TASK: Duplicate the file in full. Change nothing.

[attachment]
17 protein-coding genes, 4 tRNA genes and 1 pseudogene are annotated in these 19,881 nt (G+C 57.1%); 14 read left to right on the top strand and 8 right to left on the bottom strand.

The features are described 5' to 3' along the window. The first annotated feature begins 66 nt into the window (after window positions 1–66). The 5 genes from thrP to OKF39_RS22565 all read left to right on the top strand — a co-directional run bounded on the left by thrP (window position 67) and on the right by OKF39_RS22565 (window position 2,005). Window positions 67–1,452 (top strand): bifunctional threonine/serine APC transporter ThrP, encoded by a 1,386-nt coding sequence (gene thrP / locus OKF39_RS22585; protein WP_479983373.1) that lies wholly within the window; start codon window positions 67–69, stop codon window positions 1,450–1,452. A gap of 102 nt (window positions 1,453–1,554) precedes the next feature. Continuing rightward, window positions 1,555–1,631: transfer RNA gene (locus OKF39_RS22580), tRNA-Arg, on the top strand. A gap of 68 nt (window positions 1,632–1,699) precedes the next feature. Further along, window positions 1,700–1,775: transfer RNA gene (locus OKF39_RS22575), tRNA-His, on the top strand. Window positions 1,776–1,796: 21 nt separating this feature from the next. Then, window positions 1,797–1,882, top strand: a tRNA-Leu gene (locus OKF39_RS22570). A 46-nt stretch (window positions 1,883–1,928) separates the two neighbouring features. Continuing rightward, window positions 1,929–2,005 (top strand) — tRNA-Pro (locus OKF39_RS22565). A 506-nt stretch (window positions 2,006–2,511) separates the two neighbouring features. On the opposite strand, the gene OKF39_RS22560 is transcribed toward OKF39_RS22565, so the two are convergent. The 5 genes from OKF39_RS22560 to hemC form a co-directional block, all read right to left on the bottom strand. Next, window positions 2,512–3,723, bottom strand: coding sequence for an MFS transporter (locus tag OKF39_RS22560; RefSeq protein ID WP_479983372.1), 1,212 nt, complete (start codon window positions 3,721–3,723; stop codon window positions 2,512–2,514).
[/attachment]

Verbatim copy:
17 protein-coding genes, 4 tRNA genes and 1 pseudogene are annotated in these 19,881 nt (G+C 57.1%); 14 read left to right on the top strand and 8 right to left on the bottom strand.

The features are described 5' to 3' along the window. The first annotated feature begins 66 nt into the window (after window positions 1–66). The 5 genes from thrP to OKF39_RS22565 all read left to right on the top strand — a co-directional run bounded on the left by thrP (window position 67) and on the right by OKF39_RS22565 (window position 2,005). Window positions 67–1,452 (top strand): bifunctional threonine/serine APC transporter ThrP, encoded by a 1,386-nt coding sequence (gene thrP / locus OKF39_RS22585; protein WP_479983373.1) that lies wholly within the window; start codon window positions 67–69, stop codon window positions 1,450–1,452. A gap of 102 nt (window positions 1,453–1,554) precedes the next feature. Continuing rightward, window positions 1,555–1,631: transfer RNA gene (locus OKF39_RS22580), tRNA-Arg, on the top strand. A gap of 68 nt (window positions 1,632–1,699) precedes the next feature. Further along, window positions 1,700–1,775: transfer RNA gene (locus OKF39_RS22575), tRNA-His, on the top strand. Window positions 1,776–1,796: 21 nt separating this feature from the next. Then, window positions 1,797–1,882, top strand: a tRNA-Leu gene (locus OKF39_RS22570). A 46-nt stretch (window positions 1,883–1,928) separates the two neighbouring features. Continuing rightward, window positions 1,929–2,005 (top strand) — tRNA-Pro (locus OKF39_RS22565). A 506-nt stretch (window positions 2,006–2,511) separates the two neighbouring features. On the opposite strand, the gene OKF39_RS22560 is transcribed toward OKF39_RS22565, so the two are convergent. The 5 genes from OKF39_RS22560 to hemC form a co-directional block, all read right to left on the bottom strand. Next, window positions 2,512–3,723, bottom strand: coding sequence for an MFS transporter (locus tag OKF39_RS22560; RefSeq protein ID WP_479983372.1), 1,212 nt, complete (start codon window positions 3,721–3,723; stop codon window positions 2,512–2,514).